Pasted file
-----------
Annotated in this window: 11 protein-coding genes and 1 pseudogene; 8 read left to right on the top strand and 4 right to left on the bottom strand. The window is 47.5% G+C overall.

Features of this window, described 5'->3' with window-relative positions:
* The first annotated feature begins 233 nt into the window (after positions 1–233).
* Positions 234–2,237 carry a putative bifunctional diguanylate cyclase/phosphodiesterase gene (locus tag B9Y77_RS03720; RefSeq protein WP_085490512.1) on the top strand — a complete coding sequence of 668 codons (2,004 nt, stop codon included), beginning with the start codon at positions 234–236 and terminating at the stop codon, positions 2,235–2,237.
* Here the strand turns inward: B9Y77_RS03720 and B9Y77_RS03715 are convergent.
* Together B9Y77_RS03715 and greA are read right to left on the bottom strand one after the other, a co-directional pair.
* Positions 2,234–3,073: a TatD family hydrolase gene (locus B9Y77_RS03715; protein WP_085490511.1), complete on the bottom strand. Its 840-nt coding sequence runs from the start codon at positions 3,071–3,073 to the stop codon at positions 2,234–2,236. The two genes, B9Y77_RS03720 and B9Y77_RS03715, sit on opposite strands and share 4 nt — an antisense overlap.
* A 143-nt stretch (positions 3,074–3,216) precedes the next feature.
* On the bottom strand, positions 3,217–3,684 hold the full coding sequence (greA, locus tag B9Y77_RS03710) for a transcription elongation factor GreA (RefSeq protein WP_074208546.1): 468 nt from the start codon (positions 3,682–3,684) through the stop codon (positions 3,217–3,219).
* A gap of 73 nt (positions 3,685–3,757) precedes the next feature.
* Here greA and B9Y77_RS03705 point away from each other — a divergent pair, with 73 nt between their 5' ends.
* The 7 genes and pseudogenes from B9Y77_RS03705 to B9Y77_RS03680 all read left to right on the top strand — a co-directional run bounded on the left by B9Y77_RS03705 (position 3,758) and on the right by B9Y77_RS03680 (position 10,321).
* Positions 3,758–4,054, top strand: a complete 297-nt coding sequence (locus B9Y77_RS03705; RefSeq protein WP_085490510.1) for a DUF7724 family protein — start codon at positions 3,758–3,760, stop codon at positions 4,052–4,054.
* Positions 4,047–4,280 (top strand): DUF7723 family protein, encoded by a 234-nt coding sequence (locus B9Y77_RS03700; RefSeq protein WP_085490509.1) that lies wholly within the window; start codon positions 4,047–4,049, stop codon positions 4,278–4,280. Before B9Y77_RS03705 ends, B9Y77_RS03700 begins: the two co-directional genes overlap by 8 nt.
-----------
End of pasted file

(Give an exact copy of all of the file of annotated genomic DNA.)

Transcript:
Annotated in this window: 11 protein-coding genes and 1 pseudogene; 8 read left to right on the top strand and 4 right to left on the bottom strand. The window is 47.5% G+C overall.

Features of this window, described 5'->3' with window-relative positions:
* The first annotated feature begins 233 nt into the window (after positions 1–233).
* Positions 234–2,237 carry a putative bifunctional diguanylate cyclase/phosphodiesterase gene (locus tag B9Y77_RS03720; RefSeq protein WP_085490512.1) on the top strand — a complete coding sequence of 668 codons (2,004 nt, stop codon included), beginning with the start codon at positions 234–236 and terminating at the stop codon, positions 2,235–2,237.
* Here the strand turns inward: B9Y77_RS03720 and B9Y77_RS03715 are convergent.
* Together B9Y77_RS03715 and greA are read right to left on the bottom strand one after the other, a co-directional pair.
* Positions 2,234–3,073: a TatD family hydrolase gene (locus B9Y77_RS03715; protein WP_085490511.1), complete on the bottom strand. Its 840-nt coding sequence runs from the start codon at positions 3,071–3,073 to the stop codon at positions 2,234–2,236. The two genes, B9Y77_RS03720 and B9Y77_RS03715, sit on opposite strands and share 4 nt — an antisense overlap.
* A 143-nt stretch (positions 3,074–3,216) precedes the next feature.
* On the bottom strand, positions 3,217–3,684 hold the full coding sequence (greA, locus tag B9Y77_RS03710) for a transcription elongation factor GreA (RefSeq protein WP_074208546.1): 468 nt from the start codon (positions 3,682–3,684) through the stop codon (positions 3,217–3,219).
* A gap of 73 nt (positions 3,685–3,757) precedes the next feature.
* Here greA and B9Y77_RS03705 point away from each other — a divergent pair, with 73 nt between their 5' ends.
* The 7 genes and pseudogenes from B9Y77_RS03705 to B9Y77_RS03680 all read left to right on the top strand — a co-directional run bounded on the left by B9Y77_RS03705 (position 3,758) and on the right by B9Y77_RS03680 (position 10,321).
* Positions 3,758–4,054, top strand: a complete 297-nt coding sequence (locus B9Y77_RS03705; RefSeq protein WP_085490510.1) for a DUF7724 family protein — start codon at positions 3,758–3,760, stop codon at positions 4,052–4,054.
* Positions 4,047–4,280 (top strand): DUF7723 family protein, encoded by a 234-nt coding sequence (locus B9Y77_RS03700; RefSeq protein WP_085490509.1) that lies wholly within the window; start codon positions 4,047–4,049, stop codon positions 4,278–4,280. Before B9Y77_RS03705 ends, B9Y77_RS03700 begins: the two co-directional genes overlap by 8 nt.